We discard or refine those that do not work and have, in fact, developed some very good models of diseases and used them successfully to develop therapies.
This is an unsubstantiated claim as are similar claims Dr Ringach has put forth. If I claim that I developed an anesthetic technique or that therapy X was developed using rats or that autopsies led to the discovery of insulin, I need to provide a history of, say diabetes research in the 19th century outlining who did what and when, what techniques were and were not used and what came from those techniques, and so forth. Addressing any such issue usually involves lengthy papers published in peer review journals. I have provided a very abbreviated example of this on the AFMA website on the discovery of penicillin. If Dr Ringach or anyone else for that matter wants to argue history, he needs to provide academically acceptable arguments not mere claims.
Dr Ringach’s above statement is true where it says some animal models are discarded but the reason most, if not all, are not discarded is mainly due to the double standard that Dr Ringach is outlining. “We learn from models that mimic human response and we learn from models that don’t.” That is a true statement. It ignores whether the knowledge is predictive for humans and whether such models are the best way to obtain new knowledge about humans. But if you can convince society to fund your research regardless of where it leads, that is good job security.
Does it make any sense to compile some failures and argue that “animal research is not predictive”? Of course not… It wouldn’t make any sense at all.
If the question is, “Do animal models predict drug and disease response for humans?” then yes, it does make sense. If the question is, “Do we learn things from using animals?” then no, it does not. This raises the question of why are we doing animal-based research? As I have said many times, if you want knowledge for knowledge sake (a noble goal in the eyes of many, including my coauthor Niall Shanks) then using animals is a scientifically viable means of obtaining such knowledge. If the goal is finding cures and treatments for humans then studying humans, in all the myriad ways that can be accomplished, is a better.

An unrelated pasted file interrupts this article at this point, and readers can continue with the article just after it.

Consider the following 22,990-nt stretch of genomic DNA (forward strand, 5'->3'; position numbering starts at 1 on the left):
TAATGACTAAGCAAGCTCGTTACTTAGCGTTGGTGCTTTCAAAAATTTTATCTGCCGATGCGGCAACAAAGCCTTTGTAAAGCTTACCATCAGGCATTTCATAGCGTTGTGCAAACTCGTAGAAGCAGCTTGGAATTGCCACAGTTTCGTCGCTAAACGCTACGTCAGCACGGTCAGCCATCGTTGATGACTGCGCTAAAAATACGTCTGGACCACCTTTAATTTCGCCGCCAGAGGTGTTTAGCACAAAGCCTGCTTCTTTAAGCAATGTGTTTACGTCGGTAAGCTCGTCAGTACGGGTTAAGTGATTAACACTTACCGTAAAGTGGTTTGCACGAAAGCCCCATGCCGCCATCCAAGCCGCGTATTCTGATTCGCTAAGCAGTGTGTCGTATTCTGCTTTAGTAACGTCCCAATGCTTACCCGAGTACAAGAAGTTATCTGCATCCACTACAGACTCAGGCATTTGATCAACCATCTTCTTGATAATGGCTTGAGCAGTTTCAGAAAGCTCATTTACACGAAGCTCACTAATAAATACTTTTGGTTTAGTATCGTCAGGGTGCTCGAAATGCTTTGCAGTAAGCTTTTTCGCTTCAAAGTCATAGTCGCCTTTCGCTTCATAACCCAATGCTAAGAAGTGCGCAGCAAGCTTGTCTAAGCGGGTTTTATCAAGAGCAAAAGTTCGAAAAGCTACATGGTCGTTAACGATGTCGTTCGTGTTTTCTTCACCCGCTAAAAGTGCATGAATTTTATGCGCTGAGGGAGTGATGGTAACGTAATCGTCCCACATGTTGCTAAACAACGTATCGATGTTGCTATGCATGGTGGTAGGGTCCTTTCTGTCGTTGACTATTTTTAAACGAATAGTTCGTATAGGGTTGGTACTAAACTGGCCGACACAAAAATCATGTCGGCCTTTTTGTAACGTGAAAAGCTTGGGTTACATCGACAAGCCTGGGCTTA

So here is what Dr. Greek did. He complied a book with some failed models, out-of-context citations of scientists that acknowledged some of their limitations and are trying to learn from them, added one cup of badly interpreted evolutionary biology and a pinch of irrelevant mathematical formulas to confuse the reader. Then, he mixed everything together really well and argued he has cooked up a “proof” that the entire field of biomedical research using animals does not work. The result is rubbish no reasonable scientist will find palatable.
The above is pure ad hominem and needs no refutation. The book speaks for itself and scientists who have read the book disagree with Dr Ringach’s interpretation. That being said, I feel compelled to point out that the “badly interpreted evolutionary biology” came from the author of God, the Devil, and Darwin (Niall Shanks). The foreword for God, the Devil, and Darwinwas written by Richard Dawkins and the book itself was listed by Sam Harris as one of the ten books he recommended in his excellent bookLetter to a Christian Nation. If the reader is to judge any of Dr Ringach’s musings by anything other than a proper study of the facts of our position, I suggest that he seriously consider the fact that Dr Ringach has criticized Niall Shanks’ expertise in evolutionary biology.
I appreciate, however, how is that those opponents of research that refuse to face the ethical dilemma brought up by the fact that animal research saves lives might cling to the hope that Dr. Greek's claims are true. I see how such a belief could bring much relief to their minds.
Shanks has no problem with using animals in basic research, eats meat, wears leather, and is not even remotely interested in animal rights. Criticizing our position in this way once again underscores the ad hominem nature of Dr Ringach’s criticisms and raises the question of why Dr Ringach has the position he is advocating.